This is Opera Lively's exclusive interview with lovely Czech contralto Jana Sýkorová.
We got to know her through her outstanding showing in the title role of Joseph Merrick, the Elephant Man, Laurent Petitgirard's contemporary opera. This production from Nice was released on DVD and is an obligatory buy. The opera itself is extraordinary, and Ms. Sýkorová's performance is simply fabulous. This attractive lady was unrecognizable under a heavy mask and costume (you'll hear from her how hard it was to sing in these conditions) but her voice was still able to shine through.
Here is a link where our readers can buy the DVD from Amazon.com: [click here]
This writer Almaviva and spouse (here nicknamed CountessAlmaviva) traveled to Prague and enjoyed the exquisite hospitality of Ms. Sýkorová and her husband Richard Kolár. Mr. Kolár took us to visit the Karlstein Castle, which is the most favorite touristic site outside of the city of Prague itself. It was originally a hunting castle of Charles IV, built in 1348. It boasts Charles' precious private Chapel of the Holy Cross with entirely unique original decoration of wall paintings dating back to the 14th century, and a collection of 129 panel paintings by Master Theodoric (the world's largest of its kind). Unfortunately photography is forbidden inside the castle, but I assure you that the chapel is one of the most extraordinary we've ever seen. It is deemed by the locals "the Paradise on Earth," and it is breathtaking - here is one of the pictures we took of the exterior of the castle:
An interesting fact is that Jana and Richard got married at the Karlstein Castle. Their daughter Kat'a was three years old, and she was the bride's maid!
After immersing ourselves in the beautiful Czech countryside, on our way back to Prague we stopped by the couple's comfortable home, where Ms. Sýkorová treated us to a home-cooked gourmet lunch, featuring a delicious soup with dried wild mushrooms (boletus), followed by a very tasty turkey with local spices (the sauce was made of laurel or sweet bay, pimento, bay rum, and white wine), and a berry tart. The lunch was served with the good local white wine, and afterwards we sat in her well appointed living room for the interview.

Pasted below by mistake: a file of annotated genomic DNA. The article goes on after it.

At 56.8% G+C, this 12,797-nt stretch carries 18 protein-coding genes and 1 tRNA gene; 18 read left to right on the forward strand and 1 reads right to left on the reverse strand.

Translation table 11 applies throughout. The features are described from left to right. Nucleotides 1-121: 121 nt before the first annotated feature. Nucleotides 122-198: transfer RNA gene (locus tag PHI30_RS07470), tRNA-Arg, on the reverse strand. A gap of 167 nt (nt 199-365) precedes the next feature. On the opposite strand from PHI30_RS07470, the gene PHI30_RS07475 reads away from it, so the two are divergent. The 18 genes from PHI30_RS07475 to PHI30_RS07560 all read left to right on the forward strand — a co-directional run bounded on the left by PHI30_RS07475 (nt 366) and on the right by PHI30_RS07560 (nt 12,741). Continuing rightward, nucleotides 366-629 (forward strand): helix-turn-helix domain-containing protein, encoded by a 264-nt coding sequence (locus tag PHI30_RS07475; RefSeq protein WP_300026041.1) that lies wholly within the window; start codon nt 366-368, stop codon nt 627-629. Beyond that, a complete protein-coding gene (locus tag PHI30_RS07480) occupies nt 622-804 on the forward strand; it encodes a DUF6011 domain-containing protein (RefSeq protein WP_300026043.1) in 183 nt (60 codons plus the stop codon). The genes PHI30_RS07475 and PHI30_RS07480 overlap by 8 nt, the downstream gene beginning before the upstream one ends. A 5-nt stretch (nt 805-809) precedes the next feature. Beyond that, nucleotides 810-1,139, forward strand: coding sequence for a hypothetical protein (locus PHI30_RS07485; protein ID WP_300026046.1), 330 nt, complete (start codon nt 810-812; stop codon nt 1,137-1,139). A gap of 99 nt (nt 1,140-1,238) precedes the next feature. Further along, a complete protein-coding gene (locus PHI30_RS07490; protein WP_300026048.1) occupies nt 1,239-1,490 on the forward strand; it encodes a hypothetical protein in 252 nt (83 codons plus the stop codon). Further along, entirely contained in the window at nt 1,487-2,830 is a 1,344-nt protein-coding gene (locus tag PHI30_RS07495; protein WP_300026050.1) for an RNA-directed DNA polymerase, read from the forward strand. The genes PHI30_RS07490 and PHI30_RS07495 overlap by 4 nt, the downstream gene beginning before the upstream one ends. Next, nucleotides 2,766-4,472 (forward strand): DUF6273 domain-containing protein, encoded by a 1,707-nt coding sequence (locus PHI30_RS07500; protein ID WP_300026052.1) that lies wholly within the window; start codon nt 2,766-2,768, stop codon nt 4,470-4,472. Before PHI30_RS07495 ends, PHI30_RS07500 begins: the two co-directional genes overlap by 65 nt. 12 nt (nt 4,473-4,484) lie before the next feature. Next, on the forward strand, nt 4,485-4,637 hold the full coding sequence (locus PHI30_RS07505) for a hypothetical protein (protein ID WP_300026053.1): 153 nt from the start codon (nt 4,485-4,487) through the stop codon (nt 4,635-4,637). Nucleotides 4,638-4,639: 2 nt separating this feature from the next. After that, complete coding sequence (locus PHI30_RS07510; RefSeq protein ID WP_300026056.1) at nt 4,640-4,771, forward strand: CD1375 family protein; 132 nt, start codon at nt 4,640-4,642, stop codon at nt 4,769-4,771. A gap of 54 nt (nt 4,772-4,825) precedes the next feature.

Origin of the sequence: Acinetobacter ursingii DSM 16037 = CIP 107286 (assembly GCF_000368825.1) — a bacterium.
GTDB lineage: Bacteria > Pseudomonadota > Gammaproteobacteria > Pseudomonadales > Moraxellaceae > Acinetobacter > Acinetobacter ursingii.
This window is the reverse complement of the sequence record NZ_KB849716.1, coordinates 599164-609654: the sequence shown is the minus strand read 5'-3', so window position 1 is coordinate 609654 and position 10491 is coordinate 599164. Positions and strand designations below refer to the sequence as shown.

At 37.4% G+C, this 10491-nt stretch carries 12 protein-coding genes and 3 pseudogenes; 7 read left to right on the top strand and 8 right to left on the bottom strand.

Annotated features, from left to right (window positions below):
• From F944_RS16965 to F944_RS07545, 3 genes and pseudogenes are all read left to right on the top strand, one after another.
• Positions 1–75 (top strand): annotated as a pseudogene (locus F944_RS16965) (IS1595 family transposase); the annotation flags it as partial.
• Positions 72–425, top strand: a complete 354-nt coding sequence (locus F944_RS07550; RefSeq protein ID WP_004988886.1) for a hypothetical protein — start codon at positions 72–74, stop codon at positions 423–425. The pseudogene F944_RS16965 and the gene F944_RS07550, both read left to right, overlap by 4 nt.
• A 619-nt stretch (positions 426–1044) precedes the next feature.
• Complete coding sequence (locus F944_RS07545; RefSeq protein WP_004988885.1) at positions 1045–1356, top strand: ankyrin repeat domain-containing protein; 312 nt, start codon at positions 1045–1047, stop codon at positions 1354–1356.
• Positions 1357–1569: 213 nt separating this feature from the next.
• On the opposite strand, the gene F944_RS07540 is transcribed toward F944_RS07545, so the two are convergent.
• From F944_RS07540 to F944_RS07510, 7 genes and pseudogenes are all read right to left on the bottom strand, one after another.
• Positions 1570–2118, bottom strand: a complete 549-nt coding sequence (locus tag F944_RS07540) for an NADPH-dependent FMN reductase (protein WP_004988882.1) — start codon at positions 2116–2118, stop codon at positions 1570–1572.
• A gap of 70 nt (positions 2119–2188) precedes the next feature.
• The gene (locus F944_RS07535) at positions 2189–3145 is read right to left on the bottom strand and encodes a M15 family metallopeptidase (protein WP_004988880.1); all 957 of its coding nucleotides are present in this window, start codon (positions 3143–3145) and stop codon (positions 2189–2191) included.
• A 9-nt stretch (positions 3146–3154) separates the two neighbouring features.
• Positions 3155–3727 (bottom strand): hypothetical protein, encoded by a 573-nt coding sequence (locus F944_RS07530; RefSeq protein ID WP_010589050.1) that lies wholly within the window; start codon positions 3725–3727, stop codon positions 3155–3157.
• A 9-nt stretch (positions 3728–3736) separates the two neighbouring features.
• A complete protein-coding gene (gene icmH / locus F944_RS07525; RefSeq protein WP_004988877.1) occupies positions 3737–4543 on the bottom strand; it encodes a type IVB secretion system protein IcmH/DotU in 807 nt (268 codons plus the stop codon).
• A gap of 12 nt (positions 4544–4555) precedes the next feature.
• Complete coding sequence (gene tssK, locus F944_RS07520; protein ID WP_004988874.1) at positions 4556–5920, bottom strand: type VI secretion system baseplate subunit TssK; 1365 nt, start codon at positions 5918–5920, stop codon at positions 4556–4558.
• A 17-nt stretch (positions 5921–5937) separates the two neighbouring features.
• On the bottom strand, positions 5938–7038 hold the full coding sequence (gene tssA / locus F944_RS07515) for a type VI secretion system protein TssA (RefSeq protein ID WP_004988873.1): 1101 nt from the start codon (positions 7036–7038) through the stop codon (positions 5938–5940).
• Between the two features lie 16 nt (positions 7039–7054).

We were delighted with the friendly reception, and CountessAlmaviva said to Ms. Sýkorová that the experience was unforgettable. We have invited this nice couple to repay us a visit to our home in the United States, and we hope they'll make it. Mr. Kolár takes on the double role of husband and Ms. Sýkorová's manager through his agency RKM, and is the former deputy director of the Prague National Theatre Opera (built in 1883) after the so called Velvet Revolution, at the time when they made the Smetana Theatre (the Smetana originally was the famous Prague New German Theatre) independent from the National Theatre. The Smetana Theatre later resulted in the Prague State Opera, from 1992 to 1st January 2012, when the Prague National Theatre Opera merged with it - a move Mr. Kolár doesn't approve of, since the institution became more political and less artistic, according to him.
Let us talk a bit about Ms. Sýkorová's carrer, before the interview.
Her web site is at http://www.czechopera.cz/sykorova/
The site has numerous details about her illustrious career, but here goes a summary:
Czech contralto Jana Sýkorová, dubbed by a French reviewer "one of the most interesting Carmens throughout the world" has reprised this role in eight different productions. She made her 2007 debut as Maddalena with London Royal Opera House, Covent Garden (McVicar - Palumbo), where she returned to perform the role of Mercedes and to cover Carmen in 2008 (Zambello - Oren). As a soloist with the Prague State Opera since 1999, her repertoire has included title roles of Carmen, Orlando, Elephant Man and Death, as well as Ulrica, Olga, Ježibaba (the Witch in Rusalka), Maddalena, Suzuki, Fenena, and others.
Jana Sýkorová has performed in concert in France, Great Britain, Italy, Germany, Norway, Denmark, Poland, Hungary, Slovakia and in Japan. Particular mention should be made of her performances in Brahms' Alto Rhapsody with Bernhard Klee in Denmark in 2009 and with Ingo Metzmacher in Prague in 2010; in Prokofiev's Alexander Nevsky with Gerd Albrecht in Germany in 2009; in Janácek’s Glagolitic Mass with Charles Dutoit and NHK Orchestra in Tokyo in 2009; and in Mahler's Symphony No 3 with Jakub Hruša and in Mahler's Symphony No 2 "Resurrection" with Tomáš Netopil in 2010.